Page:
Rachmaninov Tchaikovsky Romances Pentatone PTC5186866

Sergei Rachmaninov (1873-1943)
Pyotr Ilyich Tchaikovsky (1840-1893)

Piotr Beczala (tenor)
Helmut Deutsch (piano)
rec. 2021, Markus-Sittikus-Hall, Salzburg
Transliterations of Russian texts with English translations enclosed
Reviewed as download from press preview
Pentatone PTC5186866 [80]

The art song, usually called a Romance, was a very popular form of composition in pre-revolutionary Russia. It was intended to be performed by amateurs as well as professionals, so song publications were very numerous, as can be seen by the opus numbers listed above, several of which contain twelve songs. R.D. Sylvester’s two indispensable volumes on the complete songs of Tchaikovsky and Rachmaninov (Indiana University Press, 2002 and 2014) discuss 103 solo songs by the former and 83 by the latter. They both enriched this genre – and to a degree themselves – considerably, but the language barrier perhaps means they are a too little-known aspect of the output of two of the world’s best-loved composers, so a new recording of their Romances by a leading singer with an accompanist celebrated in Lieder is welcome.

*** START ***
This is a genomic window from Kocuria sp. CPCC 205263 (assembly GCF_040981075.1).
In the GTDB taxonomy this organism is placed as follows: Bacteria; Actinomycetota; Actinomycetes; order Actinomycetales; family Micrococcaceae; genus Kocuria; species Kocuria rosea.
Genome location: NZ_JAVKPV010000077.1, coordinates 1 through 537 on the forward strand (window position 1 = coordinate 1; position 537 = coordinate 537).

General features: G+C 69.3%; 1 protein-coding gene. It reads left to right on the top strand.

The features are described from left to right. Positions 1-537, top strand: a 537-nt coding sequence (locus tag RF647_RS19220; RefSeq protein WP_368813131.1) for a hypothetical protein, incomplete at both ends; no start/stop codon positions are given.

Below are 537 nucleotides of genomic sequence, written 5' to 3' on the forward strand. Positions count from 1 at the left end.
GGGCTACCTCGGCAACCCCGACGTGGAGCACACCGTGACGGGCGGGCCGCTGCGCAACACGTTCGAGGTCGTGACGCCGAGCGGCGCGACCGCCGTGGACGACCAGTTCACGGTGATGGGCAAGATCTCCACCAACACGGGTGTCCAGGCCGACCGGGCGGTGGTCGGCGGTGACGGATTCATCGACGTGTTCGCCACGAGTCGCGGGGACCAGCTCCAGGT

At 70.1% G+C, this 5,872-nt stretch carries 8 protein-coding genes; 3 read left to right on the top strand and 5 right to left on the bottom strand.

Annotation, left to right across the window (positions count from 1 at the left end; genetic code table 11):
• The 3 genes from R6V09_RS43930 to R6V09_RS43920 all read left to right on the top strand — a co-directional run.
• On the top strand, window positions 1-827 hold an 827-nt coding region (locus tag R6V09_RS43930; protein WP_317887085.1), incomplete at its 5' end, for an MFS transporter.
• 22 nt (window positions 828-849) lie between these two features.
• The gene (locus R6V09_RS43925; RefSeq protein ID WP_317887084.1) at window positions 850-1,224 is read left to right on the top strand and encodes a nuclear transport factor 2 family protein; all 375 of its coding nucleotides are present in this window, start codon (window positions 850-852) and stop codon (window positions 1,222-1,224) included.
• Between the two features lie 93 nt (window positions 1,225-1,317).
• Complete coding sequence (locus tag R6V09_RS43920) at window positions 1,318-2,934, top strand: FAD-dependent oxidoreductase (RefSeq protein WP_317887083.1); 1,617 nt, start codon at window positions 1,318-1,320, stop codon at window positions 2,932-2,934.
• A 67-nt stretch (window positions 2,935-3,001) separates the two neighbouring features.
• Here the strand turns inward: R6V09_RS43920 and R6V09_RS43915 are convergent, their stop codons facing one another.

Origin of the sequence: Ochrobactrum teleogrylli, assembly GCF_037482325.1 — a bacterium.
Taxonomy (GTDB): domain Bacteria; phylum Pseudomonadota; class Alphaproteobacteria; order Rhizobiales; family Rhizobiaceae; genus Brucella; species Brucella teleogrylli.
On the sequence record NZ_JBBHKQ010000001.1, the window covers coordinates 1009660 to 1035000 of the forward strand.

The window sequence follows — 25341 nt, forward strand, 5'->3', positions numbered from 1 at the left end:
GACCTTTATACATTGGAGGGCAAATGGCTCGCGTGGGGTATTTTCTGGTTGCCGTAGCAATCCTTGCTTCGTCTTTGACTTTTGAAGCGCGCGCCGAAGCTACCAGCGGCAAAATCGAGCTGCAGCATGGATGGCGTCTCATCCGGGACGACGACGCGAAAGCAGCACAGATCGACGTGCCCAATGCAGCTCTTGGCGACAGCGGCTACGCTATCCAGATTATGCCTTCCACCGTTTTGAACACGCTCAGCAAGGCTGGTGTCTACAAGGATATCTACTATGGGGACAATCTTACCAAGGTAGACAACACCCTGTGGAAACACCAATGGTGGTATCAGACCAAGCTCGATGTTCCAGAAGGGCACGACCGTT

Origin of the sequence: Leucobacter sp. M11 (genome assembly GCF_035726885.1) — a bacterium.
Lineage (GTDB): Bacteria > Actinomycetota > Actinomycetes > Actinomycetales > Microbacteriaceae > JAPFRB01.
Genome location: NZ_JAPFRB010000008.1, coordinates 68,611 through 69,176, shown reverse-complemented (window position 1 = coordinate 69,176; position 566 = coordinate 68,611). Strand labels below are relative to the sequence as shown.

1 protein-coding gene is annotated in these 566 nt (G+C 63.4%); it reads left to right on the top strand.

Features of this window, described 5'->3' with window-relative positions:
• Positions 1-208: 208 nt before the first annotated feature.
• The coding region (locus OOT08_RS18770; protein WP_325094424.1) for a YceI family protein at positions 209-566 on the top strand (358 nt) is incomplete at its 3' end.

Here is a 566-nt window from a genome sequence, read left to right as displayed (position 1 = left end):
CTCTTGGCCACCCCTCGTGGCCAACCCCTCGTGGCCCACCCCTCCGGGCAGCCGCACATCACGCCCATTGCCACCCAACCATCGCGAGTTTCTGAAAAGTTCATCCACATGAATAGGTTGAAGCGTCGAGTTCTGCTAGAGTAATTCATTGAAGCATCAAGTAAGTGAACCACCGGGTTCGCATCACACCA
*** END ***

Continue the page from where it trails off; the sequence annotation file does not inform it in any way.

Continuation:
The selection is very attractive, not only for presenting some of the best and best-known songs, but also for including one complete publication from each composer: Tchaikovsky’s Six Romances Op.73 and Rachmaninov’s Six Romances Op.4.

Beczala’s booklet note about his first encounter with these songs while studying in his native Poland explains his feeling for them, and his understanding of the idiom. He is best known now in the world’s opera houses, especially in Italian and French roles, but also as Lensky in Tchaikovsky’s Eugene Onegin, but it is fascinating to hear the qualities he brings to this repertoire, and in such a generous and well-chosen programme. Several songs are technically demanding for the pianist as well as the singer, and Helmut Deutsch, making his Pentatone debut, is very accomplished throughout.